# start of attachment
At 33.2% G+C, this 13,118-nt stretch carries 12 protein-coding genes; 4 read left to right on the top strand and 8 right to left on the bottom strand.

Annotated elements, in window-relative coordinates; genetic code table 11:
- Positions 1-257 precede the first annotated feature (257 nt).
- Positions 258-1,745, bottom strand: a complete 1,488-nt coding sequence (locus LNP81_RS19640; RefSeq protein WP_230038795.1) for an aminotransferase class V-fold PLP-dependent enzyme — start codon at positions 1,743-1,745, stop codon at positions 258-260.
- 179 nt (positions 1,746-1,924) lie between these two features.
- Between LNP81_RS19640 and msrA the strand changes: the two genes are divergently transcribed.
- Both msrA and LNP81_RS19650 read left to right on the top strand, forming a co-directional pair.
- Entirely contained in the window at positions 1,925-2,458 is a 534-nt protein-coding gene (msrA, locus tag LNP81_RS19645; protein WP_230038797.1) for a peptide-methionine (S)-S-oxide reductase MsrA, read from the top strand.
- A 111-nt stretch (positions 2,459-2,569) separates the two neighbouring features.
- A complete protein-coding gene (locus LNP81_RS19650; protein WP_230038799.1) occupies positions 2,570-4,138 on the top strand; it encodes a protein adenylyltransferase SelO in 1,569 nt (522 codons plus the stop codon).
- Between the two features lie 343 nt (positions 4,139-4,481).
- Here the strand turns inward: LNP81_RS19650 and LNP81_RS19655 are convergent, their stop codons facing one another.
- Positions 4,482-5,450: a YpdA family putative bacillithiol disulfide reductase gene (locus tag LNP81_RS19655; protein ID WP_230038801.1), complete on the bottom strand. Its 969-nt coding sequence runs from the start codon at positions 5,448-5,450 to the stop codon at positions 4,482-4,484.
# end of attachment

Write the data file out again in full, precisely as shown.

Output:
At 33.2% G+C, this 13,118-nt stretch carries 12 protein-coding genes; 4 read left to right on the top strand and 8 right to left on the bottom strand.

Annotated elements, in window-relative coordinates; genetic code table 11:
- Positions 1-257 precede the first annotated feature (257 nt).
- Positions 258-1,745, bottom strand: a complete 1,488-nt coding sequence (locus LNP81_RS19640; RefSeq protein WP_230038795.1) for an aminotransferase class V-fold PLP-dependent enzyme — start codon at positions 1,743-1,745, stop codon at positions 258-260.
- 179 nt (positions 1,746-1,924) lie between these two features.
- Between LNP81_RS19640 and msrA the strand changes: the two genes are divergently transcribed.
- Both msrA and LNP81_RS19650 read left to right on the top strand, forming a co-directional pair.
- Entirely contained in the window at positions 1,925-2,458 is a 534-nt protein-coding gene (msrA, locus tag LNP81_RS19645; protein WP_230038797.1) for a peptide-methionine (S)-S-oxide reductase MsrA, read from the top strand.
- A 111-nt stretch (positions 2,459-2,569) separates the two neighbouring features.
- A complete protein-coding gene (locus LNP81_RS19650; protein WP_230038799.1) occupies positions 2,570-4,138 on the top strand; it encodes a protein adenylyltransferase SelO in 1,569 nt (522 codons plus the stop codon).
- Between the two features lie 343 nt (positions 4,139-4,481).
- Here the strand turns inward: LNP81_RS19650 and LNP81_RS19655 are convergent, their stop codons facing one another.
- Positions 4,482-5,450: a YpdA family putative bacillithiol disulfide reductase gene (locus tag LNP81_RS19655; protein ID WP_230038801.1), complete on the bottom strand. Its 969-nt coding sequence runs from the start codon at positions 5,448-5,450 to the stop codon at positions 4,482-4,484.